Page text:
September 5, 2014 at 2:08 pm |
        • Tom, Tom, the Other One

          That would make sense. I heard that every god is smaller than another – or was that something else?

          September 5, 2014 at 2:11 pm |
        • Flavorful Favorites

          If I believed in god(s), I think they would be tiny and live in the quantum world. That is where reality is hidden so it makes more sense.

          September 5, 2014 at 2:13 pm |
        • Flavorful Favorites

          Some people are smarter about religion than other people. Smarter people will drive themselves crazy if they don't just learn to nod and smile at believers. It is just a fact of life.

          September 5, 2014 at 2:18 pm |
  13. Rick

    It's so nice to see Christians not huffing and puffing over this sacrilege. If it were some other religious believers they will be all up in arms and cussing and fuming and frothing in their mouth over a perceived insult to their religious belief. Christians, are a group very different unlike other militants whose belief's are shaky and has no depth. Good job, Christians, keep the peace.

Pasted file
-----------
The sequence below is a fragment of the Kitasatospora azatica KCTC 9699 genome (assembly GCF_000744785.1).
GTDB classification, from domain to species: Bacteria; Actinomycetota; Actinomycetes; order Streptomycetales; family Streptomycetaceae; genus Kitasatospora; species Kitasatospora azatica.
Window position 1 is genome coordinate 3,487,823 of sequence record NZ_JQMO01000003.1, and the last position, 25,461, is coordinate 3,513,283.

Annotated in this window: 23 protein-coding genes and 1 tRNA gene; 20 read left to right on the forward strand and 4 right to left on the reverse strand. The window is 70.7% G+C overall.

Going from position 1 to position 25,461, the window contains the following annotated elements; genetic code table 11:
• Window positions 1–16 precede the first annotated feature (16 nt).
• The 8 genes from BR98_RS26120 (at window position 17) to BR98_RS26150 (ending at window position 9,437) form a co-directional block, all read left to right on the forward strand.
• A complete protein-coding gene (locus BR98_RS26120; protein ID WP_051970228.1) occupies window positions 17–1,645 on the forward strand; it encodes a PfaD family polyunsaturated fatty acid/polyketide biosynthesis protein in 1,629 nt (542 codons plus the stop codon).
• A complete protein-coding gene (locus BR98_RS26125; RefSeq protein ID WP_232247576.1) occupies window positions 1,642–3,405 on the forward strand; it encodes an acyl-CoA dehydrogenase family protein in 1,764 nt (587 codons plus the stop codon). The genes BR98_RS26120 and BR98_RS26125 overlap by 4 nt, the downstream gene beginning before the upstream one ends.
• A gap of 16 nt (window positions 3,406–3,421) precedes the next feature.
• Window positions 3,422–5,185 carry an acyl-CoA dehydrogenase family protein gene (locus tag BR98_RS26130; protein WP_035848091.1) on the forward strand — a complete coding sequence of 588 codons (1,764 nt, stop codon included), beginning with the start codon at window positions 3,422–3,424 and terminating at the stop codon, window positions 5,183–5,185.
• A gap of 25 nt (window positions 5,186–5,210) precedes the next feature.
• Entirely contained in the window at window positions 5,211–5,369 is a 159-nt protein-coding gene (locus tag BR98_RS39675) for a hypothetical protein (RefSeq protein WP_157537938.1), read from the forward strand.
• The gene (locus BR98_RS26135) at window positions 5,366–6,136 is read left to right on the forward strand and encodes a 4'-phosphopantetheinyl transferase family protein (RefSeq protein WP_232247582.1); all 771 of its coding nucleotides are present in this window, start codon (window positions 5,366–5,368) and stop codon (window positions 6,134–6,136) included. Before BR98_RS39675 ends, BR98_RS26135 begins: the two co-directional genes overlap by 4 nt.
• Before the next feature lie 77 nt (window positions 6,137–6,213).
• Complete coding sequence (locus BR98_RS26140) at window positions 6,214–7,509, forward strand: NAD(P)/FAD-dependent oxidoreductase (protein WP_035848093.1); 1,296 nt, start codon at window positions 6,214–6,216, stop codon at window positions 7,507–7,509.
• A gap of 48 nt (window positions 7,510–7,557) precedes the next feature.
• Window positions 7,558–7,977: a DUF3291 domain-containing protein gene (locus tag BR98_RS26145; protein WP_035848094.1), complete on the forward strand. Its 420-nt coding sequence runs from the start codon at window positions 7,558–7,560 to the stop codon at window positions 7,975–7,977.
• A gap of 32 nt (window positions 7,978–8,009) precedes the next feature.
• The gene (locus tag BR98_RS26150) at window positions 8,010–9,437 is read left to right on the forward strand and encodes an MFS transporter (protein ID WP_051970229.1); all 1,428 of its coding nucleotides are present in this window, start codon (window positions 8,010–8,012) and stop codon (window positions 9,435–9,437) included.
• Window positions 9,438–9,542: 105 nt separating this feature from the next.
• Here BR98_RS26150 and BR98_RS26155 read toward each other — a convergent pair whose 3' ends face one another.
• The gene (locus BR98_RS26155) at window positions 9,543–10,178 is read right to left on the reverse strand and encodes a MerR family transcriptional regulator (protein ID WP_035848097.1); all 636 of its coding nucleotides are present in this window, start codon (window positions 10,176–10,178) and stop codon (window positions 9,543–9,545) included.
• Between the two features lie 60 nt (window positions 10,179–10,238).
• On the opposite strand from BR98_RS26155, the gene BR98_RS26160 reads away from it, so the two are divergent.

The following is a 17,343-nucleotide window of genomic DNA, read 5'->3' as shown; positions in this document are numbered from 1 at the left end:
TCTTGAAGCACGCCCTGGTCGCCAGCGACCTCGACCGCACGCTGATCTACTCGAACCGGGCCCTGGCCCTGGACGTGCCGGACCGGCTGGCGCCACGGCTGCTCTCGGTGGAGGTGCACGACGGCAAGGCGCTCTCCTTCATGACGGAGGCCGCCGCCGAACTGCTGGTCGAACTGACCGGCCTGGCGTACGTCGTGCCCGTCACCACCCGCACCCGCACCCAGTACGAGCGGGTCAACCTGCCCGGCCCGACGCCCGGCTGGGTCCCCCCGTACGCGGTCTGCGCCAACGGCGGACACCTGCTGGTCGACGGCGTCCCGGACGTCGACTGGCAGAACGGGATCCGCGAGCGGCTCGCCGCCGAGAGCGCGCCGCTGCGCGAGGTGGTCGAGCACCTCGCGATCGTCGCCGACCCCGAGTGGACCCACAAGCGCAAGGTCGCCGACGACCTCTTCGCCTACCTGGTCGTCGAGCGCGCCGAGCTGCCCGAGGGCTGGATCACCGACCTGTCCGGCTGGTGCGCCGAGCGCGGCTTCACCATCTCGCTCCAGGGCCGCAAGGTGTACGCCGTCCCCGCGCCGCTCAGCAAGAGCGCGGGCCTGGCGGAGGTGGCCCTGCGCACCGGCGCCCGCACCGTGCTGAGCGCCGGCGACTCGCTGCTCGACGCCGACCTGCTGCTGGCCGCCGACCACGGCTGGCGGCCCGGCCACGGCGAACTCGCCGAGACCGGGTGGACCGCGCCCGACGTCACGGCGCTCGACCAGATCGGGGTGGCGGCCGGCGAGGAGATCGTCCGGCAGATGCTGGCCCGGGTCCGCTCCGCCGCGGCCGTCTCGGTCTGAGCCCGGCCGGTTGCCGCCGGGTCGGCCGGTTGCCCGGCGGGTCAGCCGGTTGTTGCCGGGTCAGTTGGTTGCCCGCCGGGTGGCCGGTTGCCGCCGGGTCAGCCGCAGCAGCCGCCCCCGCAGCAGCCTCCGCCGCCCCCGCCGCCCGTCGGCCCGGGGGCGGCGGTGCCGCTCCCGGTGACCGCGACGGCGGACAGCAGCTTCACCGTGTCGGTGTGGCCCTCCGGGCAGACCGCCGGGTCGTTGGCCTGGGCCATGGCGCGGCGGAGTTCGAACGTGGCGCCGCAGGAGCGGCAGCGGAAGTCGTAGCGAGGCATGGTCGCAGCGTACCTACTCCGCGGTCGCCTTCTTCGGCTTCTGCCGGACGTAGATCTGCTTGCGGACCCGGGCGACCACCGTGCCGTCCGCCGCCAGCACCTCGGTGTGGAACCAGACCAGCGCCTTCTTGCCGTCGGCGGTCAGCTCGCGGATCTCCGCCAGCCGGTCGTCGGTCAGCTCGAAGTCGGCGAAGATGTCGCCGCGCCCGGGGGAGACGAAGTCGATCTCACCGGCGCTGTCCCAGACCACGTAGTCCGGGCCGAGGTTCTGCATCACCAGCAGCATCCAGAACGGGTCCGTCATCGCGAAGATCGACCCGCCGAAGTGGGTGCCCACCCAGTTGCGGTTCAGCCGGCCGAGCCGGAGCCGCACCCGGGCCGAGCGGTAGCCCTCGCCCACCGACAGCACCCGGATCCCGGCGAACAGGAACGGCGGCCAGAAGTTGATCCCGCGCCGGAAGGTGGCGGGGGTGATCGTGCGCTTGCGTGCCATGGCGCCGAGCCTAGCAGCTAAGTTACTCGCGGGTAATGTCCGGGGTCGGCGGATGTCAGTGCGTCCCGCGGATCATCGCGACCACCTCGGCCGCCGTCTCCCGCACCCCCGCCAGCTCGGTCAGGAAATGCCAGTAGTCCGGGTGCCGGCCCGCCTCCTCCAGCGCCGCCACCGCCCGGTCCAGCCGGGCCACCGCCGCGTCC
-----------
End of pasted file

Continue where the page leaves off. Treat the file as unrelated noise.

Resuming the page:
As to the person who changed the Lord's prayer, we as Christians hope that one day you will see the light and come to know Christ, just like the rest of us did.

    September 5, 2014 at 1:50 pm |
    • Flavorful Favorites

      Jesus is dead, how did you come to know him?

      September 5, 2014 at 2:00 pm |
    • Rick

      When posting in the blog, it's important to remember Proverbs 26:4. Scriptures are meant to be practiced. 😊